This has now jumped into the #5 position of all the De Palma films I have seen.  8 out of 10 stars. 

Monday, June 6, 2016

Emmanuelle (1974)

Emmanuelle (1974)

Nitehawk Cinema in Brooklyn had a Nitehawk Naughties series where they play a selection of mostly soft core porn films and other types of sex or sexually driven films.  This current version of the series happens to be sponsored by Babeland, a local sex shop that sells sex toys of all varieties.  This week they gave out free vibrators to everyone who showed up!

Emmanuelle is a classic soft core porn movie that was huge in its day.  It was based on a book of the same name, and directed by photographer Just Jaeckin.  The book was released in 1959, and was about a woman seeking out self discovery through sexual adventures.  Although the book was originally attributed as being written by a woman named Emmanuelle, it was actually written by her husband, but the basic plot did mirror their lives. 

The plot is relatively simple.  A woman is married to an older man, who believes in free love and no jealousy.  He encourages her to have sex with many people, but she is shy and not so sure.  At some point she runs off with a woman who she falls for, and then comes back brokenhearted.  Her husband decides that she needs to take on a much older lover who will teach her the erotic side of sexual pleasure. 

This is the movie that brought Sylvia Kristel international fame, and giving her a career that lasted until very close to her death.  She was a model and actress, and a very beautiful woman with some of the most incredible boobs anyone has ever seen.  Even my girlfriend went on about how great her boobs were in this movie. 

This movie was a first, in that a major movie company distributed it in the US, a first for an X rated film.  They claimed it was because women overseas really loved this film.  Although there are no hardcore porn scenes in this, there is a ton of nudity, lesbianism, soft core sex, and rape.  The second half of the movie gets pretty dark, but this was the 1970s and this was and is a big part of the sexuality of some people.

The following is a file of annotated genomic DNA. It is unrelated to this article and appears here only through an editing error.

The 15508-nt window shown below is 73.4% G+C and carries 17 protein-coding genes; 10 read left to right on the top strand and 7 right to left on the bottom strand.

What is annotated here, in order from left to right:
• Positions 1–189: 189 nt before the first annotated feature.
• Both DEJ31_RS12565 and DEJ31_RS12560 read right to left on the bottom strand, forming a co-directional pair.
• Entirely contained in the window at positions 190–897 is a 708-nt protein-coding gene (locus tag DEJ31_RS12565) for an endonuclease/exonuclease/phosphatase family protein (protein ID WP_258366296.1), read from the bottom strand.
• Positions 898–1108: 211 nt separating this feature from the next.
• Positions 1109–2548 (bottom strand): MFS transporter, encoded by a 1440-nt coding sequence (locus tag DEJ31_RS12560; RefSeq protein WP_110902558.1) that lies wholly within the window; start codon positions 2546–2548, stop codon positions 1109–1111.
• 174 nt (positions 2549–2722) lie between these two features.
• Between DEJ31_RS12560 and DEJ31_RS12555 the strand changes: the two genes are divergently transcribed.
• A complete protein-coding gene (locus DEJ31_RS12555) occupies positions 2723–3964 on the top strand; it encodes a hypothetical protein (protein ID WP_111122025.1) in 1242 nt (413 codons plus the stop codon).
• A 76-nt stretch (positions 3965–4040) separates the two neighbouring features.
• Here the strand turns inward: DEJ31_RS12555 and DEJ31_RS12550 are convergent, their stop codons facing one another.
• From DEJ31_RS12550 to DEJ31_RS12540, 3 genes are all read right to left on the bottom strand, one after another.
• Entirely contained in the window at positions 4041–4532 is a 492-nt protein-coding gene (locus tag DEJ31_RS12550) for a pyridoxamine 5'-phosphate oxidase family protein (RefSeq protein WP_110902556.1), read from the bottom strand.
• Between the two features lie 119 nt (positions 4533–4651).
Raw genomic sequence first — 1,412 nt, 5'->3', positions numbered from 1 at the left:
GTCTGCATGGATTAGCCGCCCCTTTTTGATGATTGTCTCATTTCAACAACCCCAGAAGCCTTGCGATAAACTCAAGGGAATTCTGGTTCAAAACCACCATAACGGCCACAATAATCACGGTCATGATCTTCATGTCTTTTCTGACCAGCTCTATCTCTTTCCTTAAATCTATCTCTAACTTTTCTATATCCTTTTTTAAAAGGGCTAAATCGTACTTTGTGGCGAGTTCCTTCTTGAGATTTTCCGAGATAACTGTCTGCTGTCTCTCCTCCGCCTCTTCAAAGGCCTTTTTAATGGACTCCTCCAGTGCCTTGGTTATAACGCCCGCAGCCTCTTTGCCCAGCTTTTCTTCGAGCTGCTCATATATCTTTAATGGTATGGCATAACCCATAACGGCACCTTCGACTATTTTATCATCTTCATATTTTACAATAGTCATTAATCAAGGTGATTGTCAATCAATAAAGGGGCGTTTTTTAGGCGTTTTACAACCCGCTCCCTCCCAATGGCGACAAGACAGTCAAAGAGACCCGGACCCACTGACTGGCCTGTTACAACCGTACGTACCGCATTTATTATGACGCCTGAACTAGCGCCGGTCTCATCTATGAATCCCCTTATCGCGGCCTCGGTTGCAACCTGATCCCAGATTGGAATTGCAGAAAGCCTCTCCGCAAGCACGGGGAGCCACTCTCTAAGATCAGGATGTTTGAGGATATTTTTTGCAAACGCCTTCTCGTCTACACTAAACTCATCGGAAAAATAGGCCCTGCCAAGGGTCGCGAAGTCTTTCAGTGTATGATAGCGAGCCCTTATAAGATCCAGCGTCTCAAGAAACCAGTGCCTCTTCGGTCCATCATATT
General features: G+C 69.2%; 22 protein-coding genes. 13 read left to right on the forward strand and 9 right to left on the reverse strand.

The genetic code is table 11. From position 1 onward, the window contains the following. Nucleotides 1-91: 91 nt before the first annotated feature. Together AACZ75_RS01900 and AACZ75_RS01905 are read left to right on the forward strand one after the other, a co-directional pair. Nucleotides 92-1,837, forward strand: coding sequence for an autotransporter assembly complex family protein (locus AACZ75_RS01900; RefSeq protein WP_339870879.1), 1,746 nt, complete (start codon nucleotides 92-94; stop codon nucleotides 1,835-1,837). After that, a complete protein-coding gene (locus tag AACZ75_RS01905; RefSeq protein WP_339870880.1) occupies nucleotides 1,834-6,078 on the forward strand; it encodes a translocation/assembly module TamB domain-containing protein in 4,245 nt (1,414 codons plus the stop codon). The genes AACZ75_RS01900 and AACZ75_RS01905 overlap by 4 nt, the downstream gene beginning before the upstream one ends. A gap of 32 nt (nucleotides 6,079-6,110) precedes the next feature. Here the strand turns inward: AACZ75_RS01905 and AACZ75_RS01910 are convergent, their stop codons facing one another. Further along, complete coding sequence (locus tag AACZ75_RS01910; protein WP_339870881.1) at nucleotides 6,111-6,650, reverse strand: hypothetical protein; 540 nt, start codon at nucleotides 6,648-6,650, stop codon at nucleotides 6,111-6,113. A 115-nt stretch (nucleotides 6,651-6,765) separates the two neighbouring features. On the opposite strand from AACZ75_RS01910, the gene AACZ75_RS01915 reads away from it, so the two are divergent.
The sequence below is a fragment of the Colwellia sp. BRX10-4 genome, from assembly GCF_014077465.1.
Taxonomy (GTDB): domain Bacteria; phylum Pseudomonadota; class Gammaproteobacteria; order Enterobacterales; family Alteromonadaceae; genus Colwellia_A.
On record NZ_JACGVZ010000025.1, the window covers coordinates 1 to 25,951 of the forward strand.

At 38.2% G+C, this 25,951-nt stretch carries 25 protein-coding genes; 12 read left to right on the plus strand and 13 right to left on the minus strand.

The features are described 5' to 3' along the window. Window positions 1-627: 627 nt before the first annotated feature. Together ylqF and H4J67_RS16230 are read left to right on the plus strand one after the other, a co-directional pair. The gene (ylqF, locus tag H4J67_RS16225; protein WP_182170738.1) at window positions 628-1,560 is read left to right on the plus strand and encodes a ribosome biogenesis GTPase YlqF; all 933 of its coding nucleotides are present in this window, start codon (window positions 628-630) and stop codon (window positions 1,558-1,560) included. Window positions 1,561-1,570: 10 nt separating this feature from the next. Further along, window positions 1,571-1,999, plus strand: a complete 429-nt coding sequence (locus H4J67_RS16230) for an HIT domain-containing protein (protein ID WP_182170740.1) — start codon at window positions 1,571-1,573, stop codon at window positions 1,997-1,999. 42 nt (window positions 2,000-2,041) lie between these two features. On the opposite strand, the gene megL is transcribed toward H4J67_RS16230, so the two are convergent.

Since the director, Just Jaeckin, was a photographer, the film is shot beautifully.  He captured Thailand in the early 1970's as a beautiful but seedy place with amazing colors all around.  He also really knows how to shoot women.  Other than this film, he directed a few other things, including The Story Of O, which is another popular sex novel of the time, and my personal favorite, The Perils Of Gwendolyn In The Land Of The Yik Yak.  That last film starred Tawny Kitaen, another actress with amazing boobs.  Are we seeing a trend here?

The soundtrack of the movie is pretty interesting as well, sounding both Euro-sleazy and prog rock at the same time, due to them ripping off a King Crimson song for one of the themes.  They got sued for that little problem. 

The acting is decent for this type of film, and it moves along pretty quickly though this is not am action oriented movie, unless you mean sexual action.  I can get a bit slow at parts, but it isn't long before someone is naked or doing something to another person.  All in all this holds up pretty well for a movie that is 42 years old, and it is way more sexy and erotic than anything Fifty Shades Of Grey threw on the screen. 

7 out of 10 stars. 

Sunday, June 5, 2016

Greetings (1968)

Greetings (1968)